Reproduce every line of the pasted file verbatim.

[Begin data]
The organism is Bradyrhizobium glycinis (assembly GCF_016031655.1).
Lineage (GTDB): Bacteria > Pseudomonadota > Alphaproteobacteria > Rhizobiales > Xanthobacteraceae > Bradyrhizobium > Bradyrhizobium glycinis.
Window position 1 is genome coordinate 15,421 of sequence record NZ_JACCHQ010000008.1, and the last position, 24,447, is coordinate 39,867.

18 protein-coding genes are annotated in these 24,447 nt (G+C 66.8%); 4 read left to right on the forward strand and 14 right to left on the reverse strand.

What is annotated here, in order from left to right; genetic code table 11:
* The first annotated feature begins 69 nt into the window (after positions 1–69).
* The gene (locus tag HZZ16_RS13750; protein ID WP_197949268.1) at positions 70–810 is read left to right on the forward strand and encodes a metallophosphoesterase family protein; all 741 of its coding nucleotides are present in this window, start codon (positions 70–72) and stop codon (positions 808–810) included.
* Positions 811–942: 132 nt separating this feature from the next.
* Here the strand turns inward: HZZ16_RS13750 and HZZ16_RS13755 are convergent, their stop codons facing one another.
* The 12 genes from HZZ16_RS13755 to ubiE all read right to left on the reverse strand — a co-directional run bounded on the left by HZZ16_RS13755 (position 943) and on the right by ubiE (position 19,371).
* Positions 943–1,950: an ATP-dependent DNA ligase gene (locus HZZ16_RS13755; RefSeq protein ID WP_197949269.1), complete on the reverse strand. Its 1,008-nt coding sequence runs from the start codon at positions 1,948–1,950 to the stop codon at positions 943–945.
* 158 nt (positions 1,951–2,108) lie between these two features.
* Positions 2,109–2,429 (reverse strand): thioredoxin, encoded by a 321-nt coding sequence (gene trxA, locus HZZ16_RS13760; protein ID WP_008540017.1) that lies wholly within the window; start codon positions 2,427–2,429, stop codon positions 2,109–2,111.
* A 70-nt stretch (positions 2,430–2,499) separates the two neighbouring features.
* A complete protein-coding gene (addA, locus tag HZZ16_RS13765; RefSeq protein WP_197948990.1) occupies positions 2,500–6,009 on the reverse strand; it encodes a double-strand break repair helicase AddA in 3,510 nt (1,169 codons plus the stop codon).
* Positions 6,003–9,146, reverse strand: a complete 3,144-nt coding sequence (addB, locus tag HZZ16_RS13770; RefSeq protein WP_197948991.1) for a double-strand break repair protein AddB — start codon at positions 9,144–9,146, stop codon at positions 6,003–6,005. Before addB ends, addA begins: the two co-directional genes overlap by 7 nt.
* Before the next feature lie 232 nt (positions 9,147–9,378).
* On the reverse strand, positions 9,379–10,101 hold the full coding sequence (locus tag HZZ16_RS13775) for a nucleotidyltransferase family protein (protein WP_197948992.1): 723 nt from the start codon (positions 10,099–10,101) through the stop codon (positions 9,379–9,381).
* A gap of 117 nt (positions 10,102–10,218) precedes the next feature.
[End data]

The organism is Bradyrhizobium glycinis (assembly GCF_016031655.1).
Lineage (GTDB): Bacteria > Pseudomonadota > Alphaproteobacteria > Rhizobiales > Xanthobacteraceae > Bradyrhizobium > Bradyrhizobium glycinis.
Window position 1 is genome coordinate 15,421 of sequence record NZ_JACCHQ010000008.1, and the last position, 24,447, is coordinate 39,867.

18 protein-coding genes are annotated in these 24,447 nt (G+C 66.8%); 4 read left to right on the forward strand and 14 right to left on the reverse strand.

What is annotated here, in order from left to right; genetic code table 11:
* The first annotated feature begins 69 nt into the window (after positions 1–69).
* The gene (locus tag HZZ16_RS13750; protein ID WP_197949268.1) at positions 70–810 is read left to right on the forward strand and encodes a metallophosphoesterase family protein; all 741 of its coding nucleotides are present in this window, start codon (positions 70–72) and stop codon (positions 808–810) included.
* Positions 811–942: 132 nt separating this feature from the next.
* Here the strand turns inward: HZZ16_RS13750 and HZZ16_RS13755 are convergent, their stop codons facing one another.
* The 12 genes from HZZ16_RS13755 to ubiE all read right to left on the reverse strand — a co-directional run bounded on the left by HZZ16_RS13755 (position 943) and on the right by ubiE (position 19,371).
* Positions 943–1,950: an ATP-dependent DNA ligase gene (locus HZZ16_RS13755; RefSeq protein ID WP_197949269.1), complete on the reverse strand. Its 1,008-nt coding sequence runs from the start codon at positions 1,948–1,950 to the stop codon at positions 943–945.
* 158 nt (positions 1,951–2,108) lie between these two features.
* Positions 2,109–2,429 (reverse strand): thioredoxin, encoded by a 321-nt coding sequence (gene trxA, locus HZZ16_RS13760; protein ID WP_008540017.1) that lies wholly within the window; start codon positions 2,427–2,429, stop codon positions 2,109–2,111.
* A 70-nt stretch (positions 2,430–2,499) separates the two neighbouring features.
* A complete protein-coding gene (addA, locus tag HZZ16_RS13765; RefSeq protein WP_197948990.1) occupies positions 2,500–6,009 on the reverse strand; it encodes a double-strand break repair helicase AddA in 3,510 nt (1,169 codons plus the stop codon).
* Positions 6,003–9,146, reverse strand: a complete 3,144-nt coding sequence (addB, locus tag HZZ16_RS13770; RefSeq protein WP_197948991.1) for a double-strand break repair protein AddB — start codon at positions 9,144–9,146, stop codon at positions 6,003–6,005. Before addB ends, addA begins: the two co-directional genes overlap by 7 nt.
* Before the next feature lie 232 nt (positions 9,147–9,378).
* On the reverse strand, positions 9,379–10,101 hold the full coding sequence (locus tag HZZ16_RS13775) for a nucleotidyltransferase family protein (protein WP_197948992.1): 723 nt from the start codon (positions 10,099–10,101) through the stop codon (positions 9,379–9,381).
* A gap of 117 nt (positions 10,102–10,218) precedes the next feature.